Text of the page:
Go back into Google Earth and search for the address of an apartment you’re interested in. Mark it as a Placemark. When marking it as a placemark, name it with the name of the listing from the ad. Then copy and paste the web address of the listing into the “description” field. If you put this first in the description, the link will be clickable in the “Places” window, which is really convenient! Then paste in as much info as you can from the ad in the description box. Click “OK” and move onto the next one!
Using Google Earth has a lot of advantages, but the biggest one is that you can really visualize where each apartment is located. And, since you plotted important points like “work,” you can see the distance of the apartments from those points. And if you have “Transportation” turned on, you can see if the apartment is near a bus stop, subway station, or metro station. Awesome!
Find Apartment Reviews
Once you’ve exhausted yourself finding possible places and plotting them, it’s time to start ruling out some more places. The idea is to do this when you have a list of apartments longer than what you could possibly manage to look at.
Use websites like ApartmentRatings.com and ApartmentReviews.net to look up reviews of the apartments in question. You’ll quickly start to find out why the rent is so cheap in some places: for us, the answer was roaches! GROSS! We ruled roach-infested places out right away. You’ll also find other details that may interest you, or may be deal-breakers. But do keep in mind that these reviews are not always 100% accurate. A glowing review might be secretly written by a property manager, and a terrible review might be written by someone with a vendetta. Look for patterns in the reviews.
If an certain apartment doesn’t interest you after you’ve plotted it, you can do one of two things: delete the placemark, or change it to a different color. I prefer changing the color, in case I run across another listing for the same apartment, or a different apartment in the same complex. That way, I can see that the placemark is red (bad!) and I can put a note in the description about why I think that place is a no-go. For added organization, I put these in a subfolder of my “Apartment Search” folder: “Do Not Call.” (As in, “do not call and schedule an appointment.”)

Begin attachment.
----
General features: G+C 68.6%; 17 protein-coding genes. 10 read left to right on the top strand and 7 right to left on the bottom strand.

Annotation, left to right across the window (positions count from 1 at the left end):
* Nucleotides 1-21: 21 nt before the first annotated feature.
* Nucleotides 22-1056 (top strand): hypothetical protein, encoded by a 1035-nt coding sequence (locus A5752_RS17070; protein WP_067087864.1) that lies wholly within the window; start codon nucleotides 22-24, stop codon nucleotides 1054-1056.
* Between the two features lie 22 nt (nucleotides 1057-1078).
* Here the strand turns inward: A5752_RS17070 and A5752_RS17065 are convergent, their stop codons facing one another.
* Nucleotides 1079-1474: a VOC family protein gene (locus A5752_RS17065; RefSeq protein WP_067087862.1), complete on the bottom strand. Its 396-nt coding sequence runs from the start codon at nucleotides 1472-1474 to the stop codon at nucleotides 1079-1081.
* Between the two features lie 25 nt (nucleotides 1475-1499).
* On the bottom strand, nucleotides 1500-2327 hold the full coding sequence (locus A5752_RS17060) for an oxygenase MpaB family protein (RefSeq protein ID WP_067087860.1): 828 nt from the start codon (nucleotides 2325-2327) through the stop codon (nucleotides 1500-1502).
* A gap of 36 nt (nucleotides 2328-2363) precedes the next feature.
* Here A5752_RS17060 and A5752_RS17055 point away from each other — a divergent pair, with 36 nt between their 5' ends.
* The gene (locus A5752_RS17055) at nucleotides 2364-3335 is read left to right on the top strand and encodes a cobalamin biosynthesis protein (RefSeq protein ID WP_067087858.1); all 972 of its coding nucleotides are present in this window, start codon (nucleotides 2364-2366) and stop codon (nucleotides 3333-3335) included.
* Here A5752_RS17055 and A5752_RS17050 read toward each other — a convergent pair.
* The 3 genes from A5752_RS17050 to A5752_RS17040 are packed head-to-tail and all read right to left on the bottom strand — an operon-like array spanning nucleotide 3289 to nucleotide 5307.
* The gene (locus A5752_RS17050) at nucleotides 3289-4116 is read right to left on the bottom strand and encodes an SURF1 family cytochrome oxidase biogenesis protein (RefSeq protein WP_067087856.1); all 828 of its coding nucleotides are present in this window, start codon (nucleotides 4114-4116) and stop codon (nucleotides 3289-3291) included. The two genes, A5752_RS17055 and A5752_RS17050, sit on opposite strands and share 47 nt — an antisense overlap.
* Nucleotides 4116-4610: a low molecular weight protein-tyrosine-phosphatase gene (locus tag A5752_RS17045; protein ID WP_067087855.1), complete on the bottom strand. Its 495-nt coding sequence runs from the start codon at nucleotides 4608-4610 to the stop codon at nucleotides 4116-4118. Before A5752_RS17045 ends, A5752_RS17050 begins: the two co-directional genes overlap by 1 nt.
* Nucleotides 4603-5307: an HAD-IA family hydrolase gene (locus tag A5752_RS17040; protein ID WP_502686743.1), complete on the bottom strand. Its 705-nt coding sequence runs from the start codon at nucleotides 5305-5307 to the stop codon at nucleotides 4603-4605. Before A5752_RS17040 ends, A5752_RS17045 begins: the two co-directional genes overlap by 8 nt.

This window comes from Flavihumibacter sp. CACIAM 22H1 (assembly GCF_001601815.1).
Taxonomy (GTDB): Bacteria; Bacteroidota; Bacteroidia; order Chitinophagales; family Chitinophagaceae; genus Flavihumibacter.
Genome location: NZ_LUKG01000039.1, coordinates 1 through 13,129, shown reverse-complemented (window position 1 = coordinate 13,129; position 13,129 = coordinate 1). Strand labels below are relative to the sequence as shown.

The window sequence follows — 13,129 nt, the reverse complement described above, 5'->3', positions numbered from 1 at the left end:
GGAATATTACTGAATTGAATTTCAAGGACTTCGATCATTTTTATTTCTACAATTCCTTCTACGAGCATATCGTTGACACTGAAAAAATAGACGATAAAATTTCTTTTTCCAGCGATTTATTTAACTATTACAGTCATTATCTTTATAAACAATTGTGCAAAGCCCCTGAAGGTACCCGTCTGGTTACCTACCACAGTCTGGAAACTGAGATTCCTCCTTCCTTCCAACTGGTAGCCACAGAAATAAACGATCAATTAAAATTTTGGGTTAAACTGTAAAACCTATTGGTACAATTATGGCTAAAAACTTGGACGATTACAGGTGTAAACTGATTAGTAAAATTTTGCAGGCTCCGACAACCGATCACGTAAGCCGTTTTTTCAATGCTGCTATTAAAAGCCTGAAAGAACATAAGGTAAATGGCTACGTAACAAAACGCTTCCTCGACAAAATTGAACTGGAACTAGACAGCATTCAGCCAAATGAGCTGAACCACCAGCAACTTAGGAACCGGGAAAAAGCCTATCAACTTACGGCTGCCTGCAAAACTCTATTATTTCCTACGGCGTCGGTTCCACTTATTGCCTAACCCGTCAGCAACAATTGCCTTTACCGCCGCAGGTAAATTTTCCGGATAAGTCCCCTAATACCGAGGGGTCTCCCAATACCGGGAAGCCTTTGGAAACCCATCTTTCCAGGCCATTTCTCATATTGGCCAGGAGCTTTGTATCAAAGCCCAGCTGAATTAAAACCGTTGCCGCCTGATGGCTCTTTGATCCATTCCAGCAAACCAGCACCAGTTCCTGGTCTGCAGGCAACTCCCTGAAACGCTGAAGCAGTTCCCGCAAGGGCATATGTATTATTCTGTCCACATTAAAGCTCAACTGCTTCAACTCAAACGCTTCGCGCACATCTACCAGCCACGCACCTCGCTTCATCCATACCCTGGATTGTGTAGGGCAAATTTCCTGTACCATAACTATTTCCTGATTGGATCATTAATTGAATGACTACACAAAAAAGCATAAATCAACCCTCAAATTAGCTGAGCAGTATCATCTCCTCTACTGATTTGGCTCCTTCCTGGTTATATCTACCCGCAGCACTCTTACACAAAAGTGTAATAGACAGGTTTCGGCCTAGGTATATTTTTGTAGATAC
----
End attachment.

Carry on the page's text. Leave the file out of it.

Once I’ve made some placemarks red, I like to start making some green as well! The ones that are in good areas, have good reviews, or the price just seems right. Another tool you can use to evaluate an apartment is Walk Score, which can tell you how much stuff is located within walking distance of an address. A high Walk Score might also warrant a green push-pin on my map! And you can use Rentometer to determine if the listed rent is high, low, or average. Once I have a green push-pin, I move it into the subfolder “Do Call.”
What about the plain yellow push-pins? Well, those are your maybes. They’re not so bad that you’ve ruled them out, but they don’t jump out at you and scream “I’m awesome!” either. Leave them be for now, and come back to them if you don’t line up enough other places to look at from your “Do Call” list.
Now, the part most people dread: setting up a time to see the place. If you don’t already live in the area you’re moving to, this can be a real pain. Zack and I had to drive from Rochester to Virginia, stay at a hotel for two nights, and spend three days looking at apartments down there. It was grueling, but it worked — we found a great place at the right price. You’ll need to bite this bullet as well — taking an apartment sight-unseen is completely not recommended. Find the time to get to where you’re going, and spend a few days looking.
Most listings will include a phone number. Always call if you have the option. I know, email is so much nicer to deal with (and you get a written record!), but you’ll simply have better luck with phone calls. For some Craiglist listings, email may be your only option. This could be the sign of a scam, but some legitimate listings are email-only. In your email, give your phone number and urge them to call you to set up an appointment. You can also ask for more pictures or more information by email, as well.
When we come back to my (somewhat insane) apartment search process, I’ll take you through touring apartments, making a decision, and finally signing the lease! Continue to Part 2…
This article is a part of a series of posts on moving out on your own.